As a vegetarian myself, researching this post set me thinking about what makes some meats acceptable to eat, and others repulsive. What is your opinion? Why should it be OK to eat lamb or chicken, but we squirm at the idea of mole or parrot?
Photo courtesy of British Wildlife Centre


  1. I suppose I'm too biased to answer that question, as I became a vegetarian myself as a child because the idea of eating any animal was horrible to me.

    I think it simply comes down to the power of conditioning. Because we're used to thinking of cats and dogs as pets/companions, the idea of making a meal of them is repugnant. But since we've been taught that cows, pigs, or chickens are *there* to be used as food, we usually don't give it a second thought.

    But then, like I said, I'm biased. I'd be curious to see what a meat-eater would have to say...

    1. As a vegetarian myself, I dont think you're biased but have thought things through more than most!
      Whilst writing the post I was reaching the opinion it's about the 'cute' factor, and yet I felt repulsed at the idea of eating animals that had died at the zoo. In fact, eating animals that have died of natural causes is stopping them from going to waste...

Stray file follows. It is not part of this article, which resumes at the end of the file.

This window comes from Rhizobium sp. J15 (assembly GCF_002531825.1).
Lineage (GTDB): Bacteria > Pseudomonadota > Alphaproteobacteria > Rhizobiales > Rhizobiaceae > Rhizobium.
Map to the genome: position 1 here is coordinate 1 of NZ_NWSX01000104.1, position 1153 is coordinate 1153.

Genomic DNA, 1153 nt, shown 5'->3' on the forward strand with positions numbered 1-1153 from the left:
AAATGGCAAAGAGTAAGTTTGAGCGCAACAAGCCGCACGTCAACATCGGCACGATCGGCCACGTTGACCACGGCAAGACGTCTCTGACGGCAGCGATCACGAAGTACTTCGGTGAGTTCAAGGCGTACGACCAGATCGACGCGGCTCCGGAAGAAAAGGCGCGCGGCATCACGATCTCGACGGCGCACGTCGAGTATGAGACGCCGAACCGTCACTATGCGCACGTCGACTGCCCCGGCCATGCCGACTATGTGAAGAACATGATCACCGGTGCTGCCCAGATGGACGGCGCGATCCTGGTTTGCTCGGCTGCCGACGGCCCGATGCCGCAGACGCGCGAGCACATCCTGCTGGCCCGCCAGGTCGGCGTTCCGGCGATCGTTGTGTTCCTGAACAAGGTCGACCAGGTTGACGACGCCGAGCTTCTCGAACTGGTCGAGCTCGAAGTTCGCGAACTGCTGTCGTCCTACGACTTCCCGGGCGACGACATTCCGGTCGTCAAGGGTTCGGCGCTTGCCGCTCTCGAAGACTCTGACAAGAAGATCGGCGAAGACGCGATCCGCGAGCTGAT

As a digression, one of the many reasons I became vegetarian was because I disagreed with the animal husbandry methods needed to make meat freely available for all...but if this was my sole objection it would follow I'm comfortable about eating road kill or deceased zoo exhibits...and I'm not...A complex topic.
      Thanks for your comment, Undine.
      G x

  2. Hi Grace,

    I'm afraid that I am very much a meat eater, although I am quite happy to choose a vegetarian meal from a restaurant menu, if the mood takes me.

    I have to say that I totally agree with the comment made by your previous commenter 'Undine'. I am sure that it is purely a conditioning reflex, which makes some animals and birds 'suitable' as food and others not.

    I have eaten pigeon and frogs legs, although I think that is about as outrageous as it gets. I have often wondered whether I would actually eat something more unusual, if it was cooked, prepared and served and I wasn't told what it was in advance? ... Perhaps it has already happened ... who knows!

    There was an entire television programme broadcast a few months back (although I can't find the link now I need it), which told the story of a local Somerset man who lives entirely off of roadkill. I have to admit that I wasn't able to bring myself to watch it, so perhaps there is hope of converting me to vegetarianism yet!

    Great topic for a post, most interesting.


  3. To me its an issue of how animals are treated, not whether they should be eaten in the end. Animal abuse is the real problem. (read Upton Sinclair-The Jungle) I think if an animal lives a pretty full life. He is indifferent to be being eaten, once he is dead. I actually think it is a sign of respect to use the animal as food once deceased. I do believe animals can live a full life and then be consumed. We may just need to rethink how we do it.